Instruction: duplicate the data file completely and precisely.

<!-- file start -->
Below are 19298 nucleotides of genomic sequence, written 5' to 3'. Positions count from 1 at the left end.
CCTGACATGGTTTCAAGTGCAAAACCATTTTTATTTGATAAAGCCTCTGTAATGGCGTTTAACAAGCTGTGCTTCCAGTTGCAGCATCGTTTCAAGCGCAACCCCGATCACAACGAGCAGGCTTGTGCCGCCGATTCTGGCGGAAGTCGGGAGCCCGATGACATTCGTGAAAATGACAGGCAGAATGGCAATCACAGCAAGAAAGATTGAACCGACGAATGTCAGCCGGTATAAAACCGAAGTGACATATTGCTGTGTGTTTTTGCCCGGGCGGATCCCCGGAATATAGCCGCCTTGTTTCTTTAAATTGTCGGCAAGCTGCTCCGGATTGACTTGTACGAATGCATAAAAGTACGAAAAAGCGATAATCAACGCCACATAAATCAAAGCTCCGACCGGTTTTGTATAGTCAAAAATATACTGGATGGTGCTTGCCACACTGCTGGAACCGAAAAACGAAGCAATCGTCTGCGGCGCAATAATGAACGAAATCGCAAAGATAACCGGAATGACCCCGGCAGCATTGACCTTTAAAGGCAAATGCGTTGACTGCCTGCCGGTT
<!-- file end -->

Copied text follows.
Below are 19298 nucleotides of genomic sequence, written 5' to 3'. Positions count from 1 at the left end.
CCTGACATGGTTTCAAGTGCAAAACCATTTTTATTTGATAAAGCCTCTGTAATGGCGTTTAACAAGCTGTGCTTCCAGTTGCAGCATCGTTTCAAGCGCAACCCCGATCACAACGAGCAGGCTTGTGCCGCCGATTCTGGCGGAAGTCGGGAGCCCGATGACATTCGTGAAAATGACAGGCAGAATGGCAATCACAGCAAGAAAGATTGAACCGACGAATGTCAGCCGGTATAAAACCGAAGTGACATATTGCTGTGTGTTTTTGCCCGGGCGGATCCCCGGAATATAGCCGCCTTGTTTCTTTAAATTGTCGGCAAGCTGCTCCGGATTGACTTGTACGAATGCATAAAAGTACGAAAAAGCGATAATCAACGCCACATAAATCAAAGCTCCGACCGGTTTTGTATAGTCAAAAATATACTGGATGGTGCTTGCCACACTGCTGGAACCGAAAAACGAAGCAATCGTCTGCGGCGCAATAATGAACGAAATCGCAAAGATAACCGGAATGACCCCGGCAGCATTGACCTTTAAAGGCAAATGCGTTGACTGCCTGCCGGTT